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The circuit i have drawn is to sense currents of a Target uController operating at 3.3V. to see how it operates in sleep and normal operation. This information is then sent to the Interface uController ADC to log the current. Both circuits operate at 3.3V

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I have drawn this circuit up so i can sense currents between nA to 450mA by manually switching the resistors in my shunt circuit and then using a precision op amp (MAX4239ASA+) to amplify the sensed voltage.

So the way i get the current range is by using 3 separate resistors.

  1. 0.01R for 1-450mA
  2. 10R for 1-100uA
  3. 10K for 1-100nA

The questions i have are:

  • Does the idea of this circuit work?
  • I am worried about people switching to the nA range and then there being a larger current drawn and thus blowing the circuit.
  • Would i require some sort of fuse or current limiting on each resistor leg? But then i feel this would alter the precise resistance of the leg.
  • Need help understanding what precision of current i would get for each resistance leg if the ADC is 10-Bits at 3.3V?
  • Is there any way to automate the switching of these resistors, almost a dynamic range? But i feel this would be dangerous.

Thanks, if anything else should be added or advice on a different op amp all is well!

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    \$\begingroup\$ Adding a fuse or other current limiter would increase the burden voltage. Have a look at the uCurrent gold. It may give you some ideas surrounding the implementation of a precision current sensor. eevblog.com/projects/ucurrent \$\endgroup\$ – bitshift Sep 7 '16 at 13:02
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    \$\begingroup\$ Why not just use a published and tested circuit like eevblog.com/projects/ucurrent -- the whole schematic is posted. \$\endgroup\$ – Scott Seidman Sep 7 '16 at 13:29
  • \$\begingroup\$ I don't really require everything on the schematic. Plus it has no current protection. \$\endgroup\$ – Andrea Corrado Sep 7 '16 at 13:34
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    \$\begingroup\$ The precision depends a lot on what accuracy all the involved resistors have and also on how stable the ADC reference voltage is. Some regular "dirty" bread & butter 3.3V might have all kinds of small noise on it, particularly if it originates from a switch regulator. It's not as easy as just staring at the ADC resolution. \$\endgroup\$ – Lundin Sep 7 '16 at 13:43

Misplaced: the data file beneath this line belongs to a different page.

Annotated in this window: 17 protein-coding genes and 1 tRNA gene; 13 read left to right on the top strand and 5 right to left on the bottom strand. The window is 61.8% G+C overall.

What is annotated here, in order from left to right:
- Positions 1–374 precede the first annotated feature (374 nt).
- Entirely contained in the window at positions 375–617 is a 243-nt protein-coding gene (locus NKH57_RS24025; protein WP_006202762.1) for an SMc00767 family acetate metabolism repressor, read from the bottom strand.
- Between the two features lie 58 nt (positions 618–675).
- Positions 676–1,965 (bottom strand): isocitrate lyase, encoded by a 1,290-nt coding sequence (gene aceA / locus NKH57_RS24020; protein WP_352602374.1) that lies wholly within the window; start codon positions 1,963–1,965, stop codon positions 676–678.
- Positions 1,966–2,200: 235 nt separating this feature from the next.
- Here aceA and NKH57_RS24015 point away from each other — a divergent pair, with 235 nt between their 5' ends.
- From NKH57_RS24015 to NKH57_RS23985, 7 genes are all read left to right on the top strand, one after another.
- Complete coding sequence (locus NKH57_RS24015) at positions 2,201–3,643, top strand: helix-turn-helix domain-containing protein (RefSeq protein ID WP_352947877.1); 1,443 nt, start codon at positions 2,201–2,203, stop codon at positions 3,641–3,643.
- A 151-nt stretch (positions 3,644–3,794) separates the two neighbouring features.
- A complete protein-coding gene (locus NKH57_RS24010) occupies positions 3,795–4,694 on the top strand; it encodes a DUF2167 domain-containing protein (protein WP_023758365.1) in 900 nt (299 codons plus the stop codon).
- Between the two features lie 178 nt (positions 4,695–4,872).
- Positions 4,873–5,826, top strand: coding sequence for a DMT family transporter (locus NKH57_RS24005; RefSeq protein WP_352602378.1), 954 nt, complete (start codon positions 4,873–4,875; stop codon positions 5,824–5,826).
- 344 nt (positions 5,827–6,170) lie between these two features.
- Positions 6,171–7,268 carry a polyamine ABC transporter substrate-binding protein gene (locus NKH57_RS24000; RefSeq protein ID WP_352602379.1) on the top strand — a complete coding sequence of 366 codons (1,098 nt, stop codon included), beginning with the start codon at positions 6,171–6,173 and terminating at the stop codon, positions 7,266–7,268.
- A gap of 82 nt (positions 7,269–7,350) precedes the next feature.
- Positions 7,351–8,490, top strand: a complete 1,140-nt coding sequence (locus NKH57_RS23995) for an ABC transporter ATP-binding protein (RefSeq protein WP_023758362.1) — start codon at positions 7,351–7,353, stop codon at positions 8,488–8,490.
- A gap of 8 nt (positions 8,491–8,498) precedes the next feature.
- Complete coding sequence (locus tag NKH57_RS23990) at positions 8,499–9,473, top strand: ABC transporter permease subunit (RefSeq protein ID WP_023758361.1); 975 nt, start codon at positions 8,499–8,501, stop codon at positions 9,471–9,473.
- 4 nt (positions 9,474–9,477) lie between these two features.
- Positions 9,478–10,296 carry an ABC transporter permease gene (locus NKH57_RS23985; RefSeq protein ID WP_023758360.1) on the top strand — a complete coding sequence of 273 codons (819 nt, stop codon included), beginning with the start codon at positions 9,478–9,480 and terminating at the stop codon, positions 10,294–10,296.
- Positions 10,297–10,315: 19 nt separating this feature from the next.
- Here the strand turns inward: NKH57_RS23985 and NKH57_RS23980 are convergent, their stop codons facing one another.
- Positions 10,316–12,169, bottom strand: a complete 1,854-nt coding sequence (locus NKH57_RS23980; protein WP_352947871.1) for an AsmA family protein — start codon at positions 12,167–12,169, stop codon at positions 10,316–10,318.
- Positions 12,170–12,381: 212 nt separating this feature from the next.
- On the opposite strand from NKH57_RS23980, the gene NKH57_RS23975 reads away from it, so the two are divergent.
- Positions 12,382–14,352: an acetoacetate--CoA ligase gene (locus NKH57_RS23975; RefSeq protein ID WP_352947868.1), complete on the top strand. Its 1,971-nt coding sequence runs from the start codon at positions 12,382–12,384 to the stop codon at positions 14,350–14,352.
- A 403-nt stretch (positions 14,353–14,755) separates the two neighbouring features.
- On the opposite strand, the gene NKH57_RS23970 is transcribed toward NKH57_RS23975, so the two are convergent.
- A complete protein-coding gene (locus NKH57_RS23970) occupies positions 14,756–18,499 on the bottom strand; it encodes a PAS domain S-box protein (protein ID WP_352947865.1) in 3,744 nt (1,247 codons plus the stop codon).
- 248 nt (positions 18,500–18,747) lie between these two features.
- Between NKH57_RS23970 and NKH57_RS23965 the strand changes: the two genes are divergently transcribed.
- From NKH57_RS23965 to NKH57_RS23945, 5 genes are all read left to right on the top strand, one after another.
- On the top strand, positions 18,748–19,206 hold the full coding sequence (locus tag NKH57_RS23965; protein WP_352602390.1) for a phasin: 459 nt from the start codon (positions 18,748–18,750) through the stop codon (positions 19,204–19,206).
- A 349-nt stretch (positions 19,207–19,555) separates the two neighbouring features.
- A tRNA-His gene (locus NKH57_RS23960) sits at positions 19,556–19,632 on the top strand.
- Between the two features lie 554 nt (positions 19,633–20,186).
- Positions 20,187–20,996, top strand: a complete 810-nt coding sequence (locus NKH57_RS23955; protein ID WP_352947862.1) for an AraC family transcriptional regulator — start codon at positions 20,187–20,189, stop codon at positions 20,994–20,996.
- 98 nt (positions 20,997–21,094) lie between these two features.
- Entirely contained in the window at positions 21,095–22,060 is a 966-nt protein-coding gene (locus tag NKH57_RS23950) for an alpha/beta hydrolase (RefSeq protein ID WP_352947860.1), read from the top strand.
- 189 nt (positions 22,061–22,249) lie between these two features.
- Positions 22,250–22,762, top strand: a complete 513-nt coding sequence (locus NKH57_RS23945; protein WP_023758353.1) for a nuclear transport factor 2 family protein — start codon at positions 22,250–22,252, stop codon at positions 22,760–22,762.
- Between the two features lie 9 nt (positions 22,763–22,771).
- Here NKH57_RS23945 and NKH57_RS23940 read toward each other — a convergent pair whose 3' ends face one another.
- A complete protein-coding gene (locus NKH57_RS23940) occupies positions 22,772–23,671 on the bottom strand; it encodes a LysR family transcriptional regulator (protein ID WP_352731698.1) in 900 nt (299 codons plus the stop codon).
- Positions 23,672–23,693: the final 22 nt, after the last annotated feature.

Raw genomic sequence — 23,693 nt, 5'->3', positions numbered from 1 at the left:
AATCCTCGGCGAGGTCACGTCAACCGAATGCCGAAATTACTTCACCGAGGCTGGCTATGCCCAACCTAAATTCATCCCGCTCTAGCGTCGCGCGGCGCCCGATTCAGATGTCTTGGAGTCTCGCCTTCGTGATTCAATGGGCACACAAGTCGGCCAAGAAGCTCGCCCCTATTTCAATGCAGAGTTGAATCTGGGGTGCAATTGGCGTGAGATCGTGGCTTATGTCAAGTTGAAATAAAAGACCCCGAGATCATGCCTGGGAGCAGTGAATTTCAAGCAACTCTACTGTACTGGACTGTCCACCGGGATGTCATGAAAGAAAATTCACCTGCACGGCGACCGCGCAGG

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While your idea is perfectly reasonable in general terms, you need to do a little rethinking.

Does the idea of this circuit work?

Yes, and in general using a sense resistor is the standard approach.

I am worried about people switching to the nA range and then there being a larger current drawn and thus blowing the circuit.

You've got it backwards. If you switch in the nA resistor (10k) what will happen is the resistor will limit the current to the target device to such a low level that it will stop working. If the target power supply is, for instance, 3.3 volts, the maximum current which can flow is 3.3/10,000, or about 330 uA.

Would i require some sort of fuse or current limiting on each resistor leg? But then i feel this would alter the precise resistance of the leg.

For your application I don't see why you'd need protection (although Murphy is waiting in the wings, rubbing his hands in anticipation).

Need help understanding what precision of current i would get for each resistance leg if the ADC is 10-Bits at 3.3V?

10 bits is 1024 possible levels. So, for instance if your mA range is scaled to 450 mA, the resolution of the A/D will be 450 mA/1023, or 0.44 mA per step.

Is there any way to automate the switching of these resistors, almost a dynamic range? But i feel this would be dangerous.

You can use almost any switching device which can be driven by the interface device. However, particularly in view of your apparent inexperience, I'd advise small relays.